Location: Middle America
35,817 posts, read 39,334,463 times
Reputation: 48613
Quote:
Originally Posted by lkb0714 View Post
That isn't the point. The majority of teens do not have the maturity or sense of responsibility to always use the lap tops in my room correctly, without a disruption in my class. But we still us them, and I TEACH them the correct behavior. Its a process with a fairly steep learning curve. It is actually exactly equivalent to using smart phones, ipads or ipods in class.
It IS the point. There is much to teach, already, without having to take valuable instructional time teaching young adults basic etiquette and manners (which they already know, but simply choose not to employ in this context, probably because the adults around them likely don't, either), and that they are wasting your time and theirs by messing around unnecessarily on electronic gadgetry rather than using it for the academic purposes intended.

There are plenty of AMAZING tools that can be used for teaching, electronic and otherwise...but they're not all appropriate for use if the students themselves CAN'T HANDLE USING THEM APPROPRIATELY. Gotta know your audience.



Quote:
So did your job respond with the fact that no one can have their cell phones on them at all?
You can have it on you, but nobody better see it (which generally would defeat the purpose of having it on you). Personally, mine stays in my car...along with the peanut trail mix that's not school-appropriate, either. Access to both before and after school, and at lunch if needed, is all that's necessary, for me.

Quote:
But in education we punish the many for the actions of the few while at a job, the person who actually causes the problem faces the consequences. How is it a negative to actually teach children what is and is not acceptable cell phone behavior?
I don't know...I've personally experienced many group contingencies in various workplaces and in the world as a whole. I definitely wouldn't say that many being affected by actions of few is a phenomenon limited to elementary and high school. Your actions DO affect others, and policies and procedures get changed all the time by the actions of a minority. It's life.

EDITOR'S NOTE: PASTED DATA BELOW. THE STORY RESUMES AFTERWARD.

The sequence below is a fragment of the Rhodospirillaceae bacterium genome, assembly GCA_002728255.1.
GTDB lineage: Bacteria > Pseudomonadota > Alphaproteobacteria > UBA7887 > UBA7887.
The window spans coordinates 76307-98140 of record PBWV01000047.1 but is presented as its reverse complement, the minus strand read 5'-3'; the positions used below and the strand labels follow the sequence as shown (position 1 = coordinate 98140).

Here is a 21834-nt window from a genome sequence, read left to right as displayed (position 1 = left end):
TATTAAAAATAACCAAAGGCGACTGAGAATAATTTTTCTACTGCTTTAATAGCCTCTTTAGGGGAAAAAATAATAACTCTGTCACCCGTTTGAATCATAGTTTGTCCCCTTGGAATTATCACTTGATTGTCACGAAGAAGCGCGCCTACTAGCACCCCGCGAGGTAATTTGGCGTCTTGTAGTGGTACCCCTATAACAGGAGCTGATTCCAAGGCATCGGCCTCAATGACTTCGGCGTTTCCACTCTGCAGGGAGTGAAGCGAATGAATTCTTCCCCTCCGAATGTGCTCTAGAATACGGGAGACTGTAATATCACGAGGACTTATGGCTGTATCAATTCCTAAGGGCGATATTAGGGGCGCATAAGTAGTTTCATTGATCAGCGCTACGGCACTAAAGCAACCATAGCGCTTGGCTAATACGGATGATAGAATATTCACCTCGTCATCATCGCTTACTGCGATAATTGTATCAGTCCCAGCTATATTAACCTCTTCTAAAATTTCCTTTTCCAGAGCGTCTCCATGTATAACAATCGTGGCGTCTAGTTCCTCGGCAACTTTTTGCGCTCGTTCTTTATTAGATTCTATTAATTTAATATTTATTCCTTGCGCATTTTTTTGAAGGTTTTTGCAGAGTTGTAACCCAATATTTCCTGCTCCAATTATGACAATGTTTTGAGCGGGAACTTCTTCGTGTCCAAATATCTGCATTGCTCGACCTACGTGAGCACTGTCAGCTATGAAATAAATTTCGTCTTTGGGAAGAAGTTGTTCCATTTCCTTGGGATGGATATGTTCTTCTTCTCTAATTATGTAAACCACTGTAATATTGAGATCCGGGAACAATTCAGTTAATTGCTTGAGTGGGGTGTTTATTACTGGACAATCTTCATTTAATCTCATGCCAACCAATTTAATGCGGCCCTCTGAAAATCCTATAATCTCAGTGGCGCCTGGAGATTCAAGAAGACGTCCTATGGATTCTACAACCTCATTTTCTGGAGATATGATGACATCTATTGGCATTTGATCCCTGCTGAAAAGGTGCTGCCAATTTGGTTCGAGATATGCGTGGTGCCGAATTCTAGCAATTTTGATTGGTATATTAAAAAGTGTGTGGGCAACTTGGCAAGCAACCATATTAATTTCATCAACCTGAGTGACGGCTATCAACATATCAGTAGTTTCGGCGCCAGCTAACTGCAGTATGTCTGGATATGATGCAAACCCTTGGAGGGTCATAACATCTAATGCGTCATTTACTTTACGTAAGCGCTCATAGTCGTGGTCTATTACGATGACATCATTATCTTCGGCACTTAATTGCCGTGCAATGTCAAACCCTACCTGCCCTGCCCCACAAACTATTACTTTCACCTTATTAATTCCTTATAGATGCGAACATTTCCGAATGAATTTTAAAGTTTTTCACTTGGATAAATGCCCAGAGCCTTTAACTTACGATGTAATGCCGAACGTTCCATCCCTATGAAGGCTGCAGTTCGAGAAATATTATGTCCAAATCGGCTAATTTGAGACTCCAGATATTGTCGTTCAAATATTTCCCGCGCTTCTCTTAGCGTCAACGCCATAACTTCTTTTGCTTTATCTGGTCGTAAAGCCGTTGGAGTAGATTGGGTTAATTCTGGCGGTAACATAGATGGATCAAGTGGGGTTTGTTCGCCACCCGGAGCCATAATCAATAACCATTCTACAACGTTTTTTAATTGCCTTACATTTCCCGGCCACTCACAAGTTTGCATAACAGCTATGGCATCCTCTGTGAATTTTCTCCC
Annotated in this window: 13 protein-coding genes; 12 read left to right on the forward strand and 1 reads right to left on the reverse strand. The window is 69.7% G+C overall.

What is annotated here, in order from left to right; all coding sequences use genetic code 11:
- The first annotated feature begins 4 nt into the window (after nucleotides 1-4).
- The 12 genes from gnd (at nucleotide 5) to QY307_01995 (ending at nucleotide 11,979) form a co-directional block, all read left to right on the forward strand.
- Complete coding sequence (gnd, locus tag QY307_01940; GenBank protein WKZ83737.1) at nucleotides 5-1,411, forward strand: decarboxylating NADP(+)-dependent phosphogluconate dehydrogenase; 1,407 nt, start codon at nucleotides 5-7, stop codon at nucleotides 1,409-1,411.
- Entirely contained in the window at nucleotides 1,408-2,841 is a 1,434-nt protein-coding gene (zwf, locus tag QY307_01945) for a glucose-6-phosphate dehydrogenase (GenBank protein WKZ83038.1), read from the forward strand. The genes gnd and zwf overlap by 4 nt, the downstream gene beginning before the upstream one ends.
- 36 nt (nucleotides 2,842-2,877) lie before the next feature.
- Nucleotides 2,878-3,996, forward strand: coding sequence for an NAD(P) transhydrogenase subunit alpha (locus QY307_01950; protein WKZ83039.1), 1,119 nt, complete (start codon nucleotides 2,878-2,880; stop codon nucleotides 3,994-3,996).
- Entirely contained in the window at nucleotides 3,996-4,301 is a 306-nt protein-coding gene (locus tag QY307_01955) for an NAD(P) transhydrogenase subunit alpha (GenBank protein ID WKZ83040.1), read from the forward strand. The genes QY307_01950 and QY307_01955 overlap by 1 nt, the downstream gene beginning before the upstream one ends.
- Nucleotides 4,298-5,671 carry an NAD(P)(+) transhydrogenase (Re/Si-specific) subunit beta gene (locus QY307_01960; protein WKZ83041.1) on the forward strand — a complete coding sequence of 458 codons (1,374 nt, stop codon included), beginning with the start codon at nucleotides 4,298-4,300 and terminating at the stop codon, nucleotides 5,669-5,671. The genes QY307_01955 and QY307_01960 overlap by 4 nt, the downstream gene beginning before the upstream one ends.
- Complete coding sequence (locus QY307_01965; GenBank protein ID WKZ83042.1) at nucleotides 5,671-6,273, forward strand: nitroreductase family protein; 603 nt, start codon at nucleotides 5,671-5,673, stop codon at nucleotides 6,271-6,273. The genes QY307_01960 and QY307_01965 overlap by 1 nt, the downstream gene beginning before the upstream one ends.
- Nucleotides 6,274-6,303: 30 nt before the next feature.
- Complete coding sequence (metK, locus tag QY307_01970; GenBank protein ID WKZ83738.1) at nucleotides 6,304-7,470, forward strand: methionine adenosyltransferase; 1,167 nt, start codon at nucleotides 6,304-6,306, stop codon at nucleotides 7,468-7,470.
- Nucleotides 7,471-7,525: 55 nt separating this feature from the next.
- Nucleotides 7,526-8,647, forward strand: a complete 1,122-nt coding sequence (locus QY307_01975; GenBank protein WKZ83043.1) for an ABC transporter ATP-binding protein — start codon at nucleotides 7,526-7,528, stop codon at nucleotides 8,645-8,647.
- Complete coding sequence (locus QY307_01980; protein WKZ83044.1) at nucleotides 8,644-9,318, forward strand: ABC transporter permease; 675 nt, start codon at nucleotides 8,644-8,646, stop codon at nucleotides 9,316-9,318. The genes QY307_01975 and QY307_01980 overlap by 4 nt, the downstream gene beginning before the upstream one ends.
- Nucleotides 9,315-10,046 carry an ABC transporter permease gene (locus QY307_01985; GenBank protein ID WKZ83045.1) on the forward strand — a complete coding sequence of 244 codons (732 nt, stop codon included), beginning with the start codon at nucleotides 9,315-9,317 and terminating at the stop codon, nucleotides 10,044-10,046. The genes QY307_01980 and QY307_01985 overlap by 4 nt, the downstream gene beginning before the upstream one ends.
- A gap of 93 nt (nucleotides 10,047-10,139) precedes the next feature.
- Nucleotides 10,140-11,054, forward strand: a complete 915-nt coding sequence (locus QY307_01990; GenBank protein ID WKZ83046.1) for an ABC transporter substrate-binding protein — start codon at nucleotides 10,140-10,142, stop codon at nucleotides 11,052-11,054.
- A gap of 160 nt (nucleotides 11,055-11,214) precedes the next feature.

Quote:
Additionally, I NEVER stated children would or should be allowed to use their phones as they see fit in a classroom. What I did say, and continue to support, is that saying cell phones and ipods should be prohibited from schools, and classrooms is setting children up to break rules.
The argument that MAKING RULES sets students up to break them could be used to argue the need for just about any rule, no?
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Old 09-24-2011, 10:04 AM
 
Location: Massachusetts
4,033 posts, read 8,245,548 times
Reputation: 4867
Quote:
Originally Posted by TabulaRasa View Post
Convince me that the majority of teens carrying cell phones possess both the maturity level and inclination to responsibly carry a cell phone for emergency contact purposes (e.g. not texting, websurfing, game-playing, facebook checking, YouTube video watching, etc. in class), without it interfering with class in any way.

There are workplaces (I work in one) where employees are emphatically NOT to be using their phones for non-work-related purposes except over their lunch breaks. I have seen teachers receive reprimands (and be let go, after repeated reprimands) because they couldn't manage to hold themselves back from texting while they were supposed to be teaching and/or supervising the safety of kids with severe special needs.

I do agree that high school students need to learn what is and isn't acceptable and appropriate in the world post-high school, and being glued to your phone for non-emergency and non-work-related reasons while you are ostensibly engaged in work isn't acceptable or appropriate...school should emulate this.

One problem is that many working adults DON'T SEEM TO GRASP THIS EITHER.
+1000